7.8 Magnitude Earthquake Strikes Ecuador

At least 150,000 children are affected by the April 15 earthquake in Ecuador, according to initial UNICEF estimates. 

“We are in a race against time to protect children from disease and other risks common in such emergencies,” said Grant Leaity, UNICEF Representative in Ecuador.

According to preliminary government reports, the earthquake damaged 119 schools, affecting 88,000 children. Some 805 buildings have been destroyed and 608 have been damaged. Two hospitals have entirely collapsed in Portoviejo and Chone.

In some of the worst hit areas, mudslides are causing further damage to infrastructure and hindering access of relief teams and supplies. Some cities are still without full power and only 40 per cent of communication lines are working. 

UNICEF is concerned about health, water and sanitation conditions in the coastal areas – which are already considered hotspots for Zika, Dengue, Malaria and Chikungunya.

UNICEF teams are in Pedernales and Esmeraldas, two of the hardest hit areas, assessing children’s needs and coordinating the response.  

UNICEF and partners respond

UNICEF has been working in Ecuador since 1973 to promote child rights and development, particularly for the most vulnerable and marginalized children. In the coming days and months, UNICEF will continue to respond to the immediate needs of children, providing safe drinking water, essential medicines and nutrition, and restoring access to education and child-friendly spaces, to ensure children are safe, protected, and cared for while communities take on the immense task of recovering from the quake. In the event that donations exceed UNICEF’s humanitarian appeal, funds will be used for children in the greatest need.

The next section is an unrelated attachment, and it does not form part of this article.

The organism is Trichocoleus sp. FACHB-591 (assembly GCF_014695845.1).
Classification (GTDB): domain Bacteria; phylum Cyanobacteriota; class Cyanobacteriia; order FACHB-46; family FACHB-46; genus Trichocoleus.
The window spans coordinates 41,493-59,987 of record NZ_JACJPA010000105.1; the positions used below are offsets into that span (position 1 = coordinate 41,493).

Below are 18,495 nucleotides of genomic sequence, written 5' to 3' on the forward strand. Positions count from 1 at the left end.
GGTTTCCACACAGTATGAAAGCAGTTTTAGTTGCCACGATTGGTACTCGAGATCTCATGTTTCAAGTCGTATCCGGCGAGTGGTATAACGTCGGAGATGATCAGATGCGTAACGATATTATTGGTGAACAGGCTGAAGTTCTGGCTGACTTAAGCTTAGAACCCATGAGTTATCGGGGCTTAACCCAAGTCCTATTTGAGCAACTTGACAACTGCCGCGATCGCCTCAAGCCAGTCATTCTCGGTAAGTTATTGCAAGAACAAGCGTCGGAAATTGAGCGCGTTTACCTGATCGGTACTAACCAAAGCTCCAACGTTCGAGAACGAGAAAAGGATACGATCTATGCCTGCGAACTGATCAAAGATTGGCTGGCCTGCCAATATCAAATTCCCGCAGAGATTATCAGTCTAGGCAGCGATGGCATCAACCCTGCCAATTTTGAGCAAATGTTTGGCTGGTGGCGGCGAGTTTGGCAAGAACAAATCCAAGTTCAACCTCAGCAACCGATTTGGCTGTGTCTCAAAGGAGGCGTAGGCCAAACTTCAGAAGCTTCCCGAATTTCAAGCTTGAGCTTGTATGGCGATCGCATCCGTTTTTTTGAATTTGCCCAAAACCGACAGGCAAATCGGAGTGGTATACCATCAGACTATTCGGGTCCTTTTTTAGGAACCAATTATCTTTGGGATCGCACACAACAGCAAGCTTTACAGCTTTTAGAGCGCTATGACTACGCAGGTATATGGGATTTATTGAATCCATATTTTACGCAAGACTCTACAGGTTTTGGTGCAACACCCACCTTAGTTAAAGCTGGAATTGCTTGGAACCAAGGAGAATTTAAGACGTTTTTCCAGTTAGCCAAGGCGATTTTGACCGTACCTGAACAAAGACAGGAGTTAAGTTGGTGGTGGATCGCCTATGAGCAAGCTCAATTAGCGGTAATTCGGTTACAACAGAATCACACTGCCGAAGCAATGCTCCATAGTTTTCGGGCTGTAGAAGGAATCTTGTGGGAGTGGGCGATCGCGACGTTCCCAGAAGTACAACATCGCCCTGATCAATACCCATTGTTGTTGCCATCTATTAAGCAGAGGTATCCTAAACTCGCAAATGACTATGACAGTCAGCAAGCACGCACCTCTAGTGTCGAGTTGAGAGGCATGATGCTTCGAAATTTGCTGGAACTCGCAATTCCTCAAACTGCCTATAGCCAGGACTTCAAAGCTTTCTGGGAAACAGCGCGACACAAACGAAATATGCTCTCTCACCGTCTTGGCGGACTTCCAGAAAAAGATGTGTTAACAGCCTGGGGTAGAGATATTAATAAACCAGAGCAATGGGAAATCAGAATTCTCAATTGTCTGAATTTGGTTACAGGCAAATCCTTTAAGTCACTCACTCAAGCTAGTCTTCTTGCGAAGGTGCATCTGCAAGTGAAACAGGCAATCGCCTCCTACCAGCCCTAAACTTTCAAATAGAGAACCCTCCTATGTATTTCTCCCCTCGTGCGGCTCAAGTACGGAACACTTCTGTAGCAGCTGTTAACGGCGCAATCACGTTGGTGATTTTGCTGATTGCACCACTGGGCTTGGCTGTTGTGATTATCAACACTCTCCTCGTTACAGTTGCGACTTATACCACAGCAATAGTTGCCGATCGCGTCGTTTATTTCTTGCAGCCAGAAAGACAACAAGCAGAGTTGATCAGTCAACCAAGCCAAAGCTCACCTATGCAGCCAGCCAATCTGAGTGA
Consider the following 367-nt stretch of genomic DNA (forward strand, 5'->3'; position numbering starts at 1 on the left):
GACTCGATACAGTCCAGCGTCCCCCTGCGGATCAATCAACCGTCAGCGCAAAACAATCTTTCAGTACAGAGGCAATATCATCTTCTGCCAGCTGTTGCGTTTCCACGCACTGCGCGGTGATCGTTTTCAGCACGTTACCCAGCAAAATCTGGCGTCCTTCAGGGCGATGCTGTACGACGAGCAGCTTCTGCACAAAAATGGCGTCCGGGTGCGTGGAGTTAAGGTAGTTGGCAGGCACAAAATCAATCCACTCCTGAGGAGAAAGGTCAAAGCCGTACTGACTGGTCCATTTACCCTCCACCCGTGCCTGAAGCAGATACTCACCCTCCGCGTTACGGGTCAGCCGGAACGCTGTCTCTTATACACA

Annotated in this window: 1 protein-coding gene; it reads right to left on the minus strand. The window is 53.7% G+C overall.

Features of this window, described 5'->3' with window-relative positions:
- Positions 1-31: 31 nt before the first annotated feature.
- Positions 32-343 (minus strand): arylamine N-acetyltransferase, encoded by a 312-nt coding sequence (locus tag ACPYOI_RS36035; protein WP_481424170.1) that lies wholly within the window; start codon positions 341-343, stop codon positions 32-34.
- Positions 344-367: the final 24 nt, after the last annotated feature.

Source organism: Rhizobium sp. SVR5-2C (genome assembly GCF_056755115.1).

UNICEF is working with the government and other partners to:

  • Assess the situation to identify vulnerable children and families in need
  • Provide life-saving assistance, including safe drinking water, hygiene supplies, essential medicines and tents
  • Monitor and treat children for severe acute malnutrition and diarrhea from unsafe drinking water
  • Establish safe spaces for children to learn, play and be protected from risks to their health and well-being
  • Help separated children reunite with their families and gain access to psychosocial support

The United Nations Children’s Fund (UNICEF) works in 190 countries and territories to put children first. UNICEF has helped save more children’s lives than any other humanitarian organization, by providing health care and immunizations, clean water and sanitation, nutrition, education, emergency relief and more. The Israeli Fund for UNICEF supports UNICEF’s work through fundraising, advocacy and education in Israel. Together, we are working toward the day when no children die from preventable causes and every child has a safe and healthy childhood.

For more information, visit www.unicef.org.il and follow us on Twitter via @UNICEFIsrael to stay on top of #EcuadorEarthquake updates.


500.00 NIS -